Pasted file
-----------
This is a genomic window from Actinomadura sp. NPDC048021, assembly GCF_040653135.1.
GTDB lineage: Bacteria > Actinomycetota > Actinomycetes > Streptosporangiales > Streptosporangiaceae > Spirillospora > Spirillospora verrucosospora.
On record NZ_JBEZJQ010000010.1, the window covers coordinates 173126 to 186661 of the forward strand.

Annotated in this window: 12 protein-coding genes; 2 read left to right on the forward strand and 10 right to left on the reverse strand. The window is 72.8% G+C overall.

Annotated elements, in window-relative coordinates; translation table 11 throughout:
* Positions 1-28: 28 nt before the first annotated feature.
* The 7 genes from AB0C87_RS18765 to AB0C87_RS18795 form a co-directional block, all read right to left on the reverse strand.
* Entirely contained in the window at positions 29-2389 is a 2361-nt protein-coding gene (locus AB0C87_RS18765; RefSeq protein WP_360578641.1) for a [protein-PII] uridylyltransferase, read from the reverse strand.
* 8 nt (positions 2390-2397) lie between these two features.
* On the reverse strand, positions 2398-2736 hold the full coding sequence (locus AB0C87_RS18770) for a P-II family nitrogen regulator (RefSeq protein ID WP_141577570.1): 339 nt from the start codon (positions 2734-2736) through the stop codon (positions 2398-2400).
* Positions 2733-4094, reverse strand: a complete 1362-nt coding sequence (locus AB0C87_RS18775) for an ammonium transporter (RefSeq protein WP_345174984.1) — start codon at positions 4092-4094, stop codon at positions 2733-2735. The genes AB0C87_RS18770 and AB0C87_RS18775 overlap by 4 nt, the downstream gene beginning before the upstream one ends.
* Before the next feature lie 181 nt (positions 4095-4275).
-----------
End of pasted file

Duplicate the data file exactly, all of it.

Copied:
This is a genomic window from Actinomadura sp. NPDC048021, assembly GCF_040653135.1.
GTDB lineage: Bacteria > Actinomycetota > Actinomycetes > Streptosporangiales > Streptosporangiaceae > Spirillospora > Spirillospora verrucosospora.
On record NZ_JBEZJQ010000010.1, the window covers coordinates 173126 to 186661 of the forward strand.

Annotated in this window: 12 protein-coding genes; 2 read left to right on the forward strand and 10 right to left on the reverse strand. The window is 72.8% G+C overall.

Annotated elements, in window-relative coordinates; translation table 11 throughout:
* Positions 1-28: 28 nt before the first annotated feature.
* The 7 genes from AB0C87_RS18765 to AB0C87_RS18795 form a co-directional block, all read right to left on the reverse strand.
* Entirely contained in the window at positions 29-2389 is a 2361-nt protein-coding gene (locus AB0C87_RS18765; RefSeq protein WP_360578641.1) for a [protein-PII] uridylyltransferase, read from the reverse strand.
* 8 nt (positions 2390-2397) lie between these two features.
* On the reverse strand, positions 2398-2736 hold the full coding sequence (locus AB0C87_RS18770) for a P-II family nitrogen regulator (RefSeq protein ID WP_141577570.1): 339 nt from the start codon (positions 2734-2736) through the stop codon (positions 2398-2400).
* Positions 2733-4094, reverse strand: a complete 1362-nt coding sequence (locus AB0C87_RS18775) for an ammonium transporter (RefSeq protein WP_345174984.1) — start codon at positions 4092-4094, stop codon at positions 2733-2735. The genes AB0C87_RS18770 and AB0C87_RS18775 overlap by 4 nt, the downstream gene beginning before the upstream one ends.
* Before the next feature lie 181 nt (positions 4095-4275).